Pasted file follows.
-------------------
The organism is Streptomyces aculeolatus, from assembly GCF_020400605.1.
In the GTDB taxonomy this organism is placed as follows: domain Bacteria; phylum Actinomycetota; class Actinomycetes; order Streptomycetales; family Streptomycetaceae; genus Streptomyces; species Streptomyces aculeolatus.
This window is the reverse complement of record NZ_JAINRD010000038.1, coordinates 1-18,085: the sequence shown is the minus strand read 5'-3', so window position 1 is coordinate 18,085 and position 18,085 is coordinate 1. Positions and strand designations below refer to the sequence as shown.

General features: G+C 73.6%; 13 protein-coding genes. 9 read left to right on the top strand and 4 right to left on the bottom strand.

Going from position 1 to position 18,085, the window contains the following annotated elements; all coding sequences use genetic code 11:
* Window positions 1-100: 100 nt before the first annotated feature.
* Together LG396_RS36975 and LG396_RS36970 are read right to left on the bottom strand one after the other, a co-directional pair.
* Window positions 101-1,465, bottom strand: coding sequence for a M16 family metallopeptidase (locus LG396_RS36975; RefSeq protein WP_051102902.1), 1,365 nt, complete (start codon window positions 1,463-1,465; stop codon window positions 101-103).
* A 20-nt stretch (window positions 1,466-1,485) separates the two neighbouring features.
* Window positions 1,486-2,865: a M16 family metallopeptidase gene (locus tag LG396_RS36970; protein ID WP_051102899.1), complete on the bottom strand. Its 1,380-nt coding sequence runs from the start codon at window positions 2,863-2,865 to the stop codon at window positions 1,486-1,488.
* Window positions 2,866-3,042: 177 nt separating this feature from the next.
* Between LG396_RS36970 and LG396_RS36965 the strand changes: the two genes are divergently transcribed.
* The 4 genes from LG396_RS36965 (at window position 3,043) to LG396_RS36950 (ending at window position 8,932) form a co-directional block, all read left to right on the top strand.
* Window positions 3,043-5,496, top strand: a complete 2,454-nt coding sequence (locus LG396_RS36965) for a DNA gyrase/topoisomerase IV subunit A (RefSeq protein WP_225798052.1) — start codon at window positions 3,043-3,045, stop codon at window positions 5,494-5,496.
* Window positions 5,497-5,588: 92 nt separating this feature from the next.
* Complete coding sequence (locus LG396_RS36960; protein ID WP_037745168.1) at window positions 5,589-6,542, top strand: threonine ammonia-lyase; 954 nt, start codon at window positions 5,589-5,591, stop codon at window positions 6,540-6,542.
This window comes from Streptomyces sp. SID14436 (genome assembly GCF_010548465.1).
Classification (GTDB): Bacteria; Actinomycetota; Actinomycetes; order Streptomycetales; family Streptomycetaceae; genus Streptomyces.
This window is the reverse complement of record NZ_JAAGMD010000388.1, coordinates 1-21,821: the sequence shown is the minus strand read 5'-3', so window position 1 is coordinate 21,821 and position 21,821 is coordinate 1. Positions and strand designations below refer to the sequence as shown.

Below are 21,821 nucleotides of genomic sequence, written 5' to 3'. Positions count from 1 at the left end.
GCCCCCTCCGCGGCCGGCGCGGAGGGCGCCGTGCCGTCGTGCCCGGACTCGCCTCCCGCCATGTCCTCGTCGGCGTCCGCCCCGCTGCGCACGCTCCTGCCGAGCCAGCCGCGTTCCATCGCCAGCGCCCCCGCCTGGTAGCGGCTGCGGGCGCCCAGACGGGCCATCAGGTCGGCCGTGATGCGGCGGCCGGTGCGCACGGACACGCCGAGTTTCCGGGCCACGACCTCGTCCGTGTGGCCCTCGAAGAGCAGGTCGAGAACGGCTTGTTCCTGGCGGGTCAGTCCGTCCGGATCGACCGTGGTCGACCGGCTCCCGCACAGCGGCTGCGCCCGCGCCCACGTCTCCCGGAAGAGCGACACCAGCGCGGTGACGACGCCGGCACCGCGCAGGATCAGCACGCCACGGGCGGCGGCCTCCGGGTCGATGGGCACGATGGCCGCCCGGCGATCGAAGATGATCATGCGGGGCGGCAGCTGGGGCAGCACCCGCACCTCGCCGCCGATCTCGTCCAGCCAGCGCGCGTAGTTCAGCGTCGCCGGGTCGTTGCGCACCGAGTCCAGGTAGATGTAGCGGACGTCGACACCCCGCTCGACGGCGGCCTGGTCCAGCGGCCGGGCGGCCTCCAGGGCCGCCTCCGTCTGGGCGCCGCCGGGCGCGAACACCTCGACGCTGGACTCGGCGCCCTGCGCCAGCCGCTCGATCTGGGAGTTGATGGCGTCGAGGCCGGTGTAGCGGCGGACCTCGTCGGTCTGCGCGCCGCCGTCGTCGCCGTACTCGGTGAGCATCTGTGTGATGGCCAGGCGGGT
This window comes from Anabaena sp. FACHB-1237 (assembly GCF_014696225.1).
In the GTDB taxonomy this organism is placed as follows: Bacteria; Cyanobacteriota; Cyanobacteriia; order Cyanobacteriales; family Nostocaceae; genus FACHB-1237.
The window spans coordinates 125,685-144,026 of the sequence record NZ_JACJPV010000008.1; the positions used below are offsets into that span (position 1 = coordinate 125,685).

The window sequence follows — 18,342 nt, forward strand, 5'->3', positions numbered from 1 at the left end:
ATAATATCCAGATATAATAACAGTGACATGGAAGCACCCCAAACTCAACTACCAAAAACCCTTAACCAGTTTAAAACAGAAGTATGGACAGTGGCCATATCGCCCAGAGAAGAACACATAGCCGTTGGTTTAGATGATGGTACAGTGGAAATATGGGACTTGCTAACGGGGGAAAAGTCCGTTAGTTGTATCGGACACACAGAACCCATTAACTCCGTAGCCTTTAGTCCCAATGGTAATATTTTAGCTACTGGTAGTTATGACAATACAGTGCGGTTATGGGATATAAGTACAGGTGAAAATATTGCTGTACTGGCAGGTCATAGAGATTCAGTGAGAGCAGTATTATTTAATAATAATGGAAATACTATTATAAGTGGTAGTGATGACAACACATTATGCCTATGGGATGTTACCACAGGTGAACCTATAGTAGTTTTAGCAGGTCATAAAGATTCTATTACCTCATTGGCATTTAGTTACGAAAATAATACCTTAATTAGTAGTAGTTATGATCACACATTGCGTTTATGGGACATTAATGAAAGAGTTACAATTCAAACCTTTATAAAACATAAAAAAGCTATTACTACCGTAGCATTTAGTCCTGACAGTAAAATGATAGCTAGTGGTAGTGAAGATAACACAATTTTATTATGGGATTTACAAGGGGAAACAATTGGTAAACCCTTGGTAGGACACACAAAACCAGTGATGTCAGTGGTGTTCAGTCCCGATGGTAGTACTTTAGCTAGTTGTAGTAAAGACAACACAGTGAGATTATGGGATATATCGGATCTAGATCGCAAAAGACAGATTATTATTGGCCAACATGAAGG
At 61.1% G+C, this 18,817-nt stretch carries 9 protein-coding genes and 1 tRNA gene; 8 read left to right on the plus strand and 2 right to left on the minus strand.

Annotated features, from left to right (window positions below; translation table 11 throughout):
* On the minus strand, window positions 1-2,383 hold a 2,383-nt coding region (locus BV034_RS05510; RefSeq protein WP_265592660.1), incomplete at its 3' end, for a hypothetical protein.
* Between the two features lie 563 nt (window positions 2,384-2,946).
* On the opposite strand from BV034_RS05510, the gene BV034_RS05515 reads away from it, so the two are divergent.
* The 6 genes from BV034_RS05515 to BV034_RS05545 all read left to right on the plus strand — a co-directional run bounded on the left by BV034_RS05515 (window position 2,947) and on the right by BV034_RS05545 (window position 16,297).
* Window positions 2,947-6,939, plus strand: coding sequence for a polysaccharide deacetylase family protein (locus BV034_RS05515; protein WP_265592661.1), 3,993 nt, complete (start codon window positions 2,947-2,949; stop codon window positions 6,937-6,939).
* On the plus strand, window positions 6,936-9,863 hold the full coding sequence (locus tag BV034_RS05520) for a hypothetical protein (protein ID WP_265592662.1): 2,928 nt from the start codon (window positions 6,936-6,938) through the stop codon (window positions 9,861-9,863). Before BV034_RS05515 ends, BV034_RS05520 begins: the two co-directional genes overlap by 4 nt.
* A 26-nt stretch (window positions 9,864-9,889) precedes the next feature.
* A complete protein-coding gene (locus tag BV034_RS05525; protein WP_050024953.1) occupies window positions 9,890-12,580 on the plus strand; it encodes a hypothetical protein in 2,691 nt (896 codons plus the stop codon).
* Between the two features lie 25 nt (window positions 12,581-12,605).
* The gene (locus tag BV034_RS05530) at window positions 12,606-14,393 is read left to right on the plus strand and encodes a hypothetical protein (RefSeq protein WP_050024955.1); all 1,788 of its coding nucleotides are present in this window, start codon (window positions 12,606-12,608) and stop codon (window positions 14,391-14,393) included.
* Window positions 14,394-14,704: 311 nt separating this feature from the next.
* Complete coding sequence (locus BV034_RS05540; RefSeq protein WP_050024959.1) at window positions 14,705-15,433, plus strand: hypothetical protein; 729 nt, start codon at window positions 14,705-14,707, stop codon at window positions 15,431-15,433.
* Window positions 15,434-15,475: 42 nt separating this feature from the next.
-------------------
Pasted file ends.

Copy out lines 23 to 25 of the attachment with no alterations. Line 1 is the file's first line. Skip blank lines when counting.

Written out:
In the GTDB taxonomy this organism is placed as follows: Bacteria; Cyanobacteriota; Cyanobacteriia; order Cyanobacteriales; family Nostocaceae; genus FACHB-1237.
The window spans coordinates 125,685-144,026 of the sequence record NZ_JACJPV010000008.1; the positions used below are offsets into that span (position 1 = coordinate 125,685).

The window sequence follows — 18,342 nt, forward strand, 5'->3', positions numbered from 1 at the left end: